niceViolin(group = factor(ToothGrowth$dose), response = ToothGrowth$len,
signif_annotation = c("*","**","***"), # manually enter the number of stars
signif_yposition = c(30,35,40), # At what values of y the stars should appear (vertically)
signif_xmin = c(1,2,1), # At what values of x stars should appear (left-sided bracket)
signif_xmax = c(2,3,3)) # At what values of x stars should appear (right-sided bracket) ### Set the colours manually

niceViolin(group = factor(ToothGrowth$dose), response = ToothGrowth$len,
colours = c("darkseagreen","cadetblue","darkslateblue")) ### Changing the names of the x-axis labels

niceViolin(group = factor(ToothGrowth$dose), response = ToothGrowth$len,
xlabels = c("Low", "Medium", "High")) ### Removing the x-axis or y-axis titles

niceViolin(group = factor(ToothGrowth$dose), response = ToothGrowth$len,
ytitle = NULL,
xtitle = NULL) ### Removing the x-axis or y-axis labels (for whatever purpose)

niceViolin(group = factor(ToothGrowth$dose), response = ToothGrowth$len,
has.ylabels = FALSE,
has.xlabels = FALSE) ### With x number of groups

x = 6
niceViolin(group = factor(sample(1:x, 60, replace=T)),
response = ToothGrowth$len) Pro tip: Save figure with greater width when you have more groups! $$~$$ ### Putting it all together If you’d like to see all available options at once (a bit long): niceViolin(group = factor(sample(1:4,60, replace=T)), response = ToothGrowth$len,
ytitle = "Length of Tooth",
xtitle = "Vitamin C Dosage",
colours = c("darkseagreen", "cadetblue", "darkslateblue", "deeppink4"),
has.ylabels = TRUE,
has.xlabels = TRUE,
xlabels = c("None", "Low", "Medium", "High"),
comp1 = NULL,
comp2 = NULL,
signif_annotation = c("NS","*","**","***"),
signif_yposition = c(35,40,35,45),
signif_xmin = c(1,2,3,1),
signif_xmax = c(2,3,4,4)) ## Special situation: Add other plot elements

The good thing about this function is that it outputs a ggplot object, which you can continue to use to build on your plot and customize it futher. For instance, I recently wanted to add mean and sample size as annotations for each group (where I had group sample sizes ranging from 100 to 35,000, so it was important to know which groups were more representative). For the demonstration, let’s just build the same multiple-groups plot we did earlier.

# Create our group variable:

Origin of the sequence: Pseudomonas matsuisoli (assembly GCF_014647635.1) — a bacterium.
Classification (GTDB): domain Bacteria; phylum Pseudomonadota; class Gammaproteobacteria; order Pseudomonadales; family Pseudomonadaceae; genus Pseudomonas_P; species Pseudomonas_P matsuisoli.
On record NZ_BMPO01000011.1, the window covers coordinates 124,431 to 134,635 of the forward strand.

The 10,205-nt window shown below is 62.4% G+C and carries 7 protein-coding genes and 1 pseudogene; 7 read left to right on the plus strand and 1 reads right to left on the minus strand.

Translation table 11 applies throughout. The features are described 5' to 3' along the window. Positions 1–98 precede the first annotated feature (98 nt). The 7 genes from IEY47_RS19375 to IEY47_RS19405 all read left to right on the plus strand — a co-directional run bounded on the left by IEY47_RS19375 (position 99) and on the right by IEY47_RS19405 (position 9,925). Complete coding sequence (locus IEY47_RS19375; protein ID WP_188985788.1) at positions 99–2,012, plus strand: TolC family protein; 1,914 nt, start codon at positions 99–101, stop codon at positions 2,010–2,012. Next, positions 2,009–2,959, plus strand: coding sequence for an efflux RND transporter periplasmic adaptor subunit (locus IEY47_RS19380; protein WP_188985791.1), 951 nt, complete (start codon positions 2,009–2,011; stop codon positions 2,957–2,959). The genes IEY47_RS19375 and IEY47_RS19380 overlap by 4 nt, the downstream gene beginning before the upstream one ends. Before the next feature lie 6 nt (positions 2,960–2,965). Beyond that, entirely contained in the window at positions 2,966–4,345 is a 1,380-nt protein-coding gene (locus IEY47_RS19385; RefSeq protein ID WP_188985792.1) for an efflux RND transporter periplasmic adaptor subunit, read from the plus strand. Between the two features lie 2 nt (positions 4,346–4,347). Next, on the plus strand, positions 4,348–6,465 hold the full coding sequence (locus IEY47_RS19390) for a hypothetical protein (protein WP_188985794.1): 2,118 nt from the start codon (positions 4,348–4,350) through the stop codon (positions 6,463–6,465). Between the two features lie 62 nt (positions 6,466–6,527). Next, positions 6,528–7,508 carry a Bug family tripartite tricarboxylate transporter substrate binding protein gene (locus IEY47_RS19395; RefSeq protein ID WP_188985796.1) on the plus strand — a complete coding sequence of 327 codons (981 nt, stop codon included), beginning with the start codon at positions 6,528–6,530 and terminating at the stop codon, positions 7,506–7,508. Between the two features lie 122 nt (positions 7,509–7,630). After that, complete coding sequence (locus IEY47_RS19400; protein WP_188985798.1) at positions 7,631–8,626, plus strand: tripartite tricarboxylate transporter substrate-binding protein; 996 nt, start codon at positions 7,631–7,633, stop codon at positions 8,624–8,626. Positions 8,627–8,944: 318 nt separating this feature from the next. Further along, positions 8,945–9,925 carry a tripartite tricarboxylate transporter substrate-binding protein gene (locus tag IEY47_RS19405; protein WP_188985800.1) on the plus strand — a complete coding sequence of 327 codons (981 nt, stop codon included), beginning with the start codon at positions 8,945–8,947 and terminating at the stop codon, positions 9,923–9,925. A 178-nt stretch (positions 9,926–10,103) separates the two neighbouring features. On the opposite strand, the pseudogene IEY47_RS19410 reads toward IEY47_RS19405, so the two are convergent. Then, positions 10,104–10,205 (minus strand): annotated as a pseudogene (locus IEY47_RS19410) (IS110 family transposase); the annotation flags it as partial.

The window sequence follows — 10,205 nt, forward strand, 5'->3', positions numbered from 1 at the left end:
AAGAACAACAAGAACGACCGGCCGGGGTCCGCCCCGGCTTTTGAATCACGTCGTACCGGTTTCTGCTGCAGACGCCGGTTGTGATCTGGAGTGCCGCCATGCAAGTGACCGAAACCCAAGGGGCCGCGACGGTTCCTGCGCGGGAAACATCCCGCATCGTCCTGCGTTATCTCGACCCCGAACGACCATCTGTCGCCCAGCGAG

groups <- factor(sample(1:6,60, replace=T))

# Make the plot and save it to object "p"
p <- niceViolin(group = groups,
response = ToothGrowth$len) Then what I did is that I simply added conventional ggplot code to my plot object. (But first I had to compute the statistics we were going to be using:) # Compute basic statistics and save to object library(psych) # Install the psych package if you don't already have it statsSummary <- describeBy(x = ToothGrowth$len, group = groups, mat = TRUE)

p + annotate(geom="text", # First annotation adds the average
x=1:length(levels(groups)), # Specifies annotations is for all groups/x-axis ticks
y=statsSummary$mean+2, # Puts mean at mean value on the y-axis (adds 2) label=paste0("m=", round(statsSummary$mean,2))) + # That prints the mean on the plot
annotate(geom="text", # (Second annotation adds the sample size)
x=1:length(levels(groups)),
y=statsSummary$mean-2, # Puts sample size at mean value on the y-axis (substracts 2) label=paste0("n=", round(statsSummary$n,2))) # That prints the sample size on the plot $$~$$

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### Concluding Statement

Make sure to check out this page again if you use the code after a time or if you encounter errors, as I periodically update or improve the code.

You can always edit the function to suit your purposes, or contact me for questions or requests to modify this function at remitheriault.wixsite.com/site/contact! Thanks for reading my guide! :) $$~$$

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Updated 2020-05-29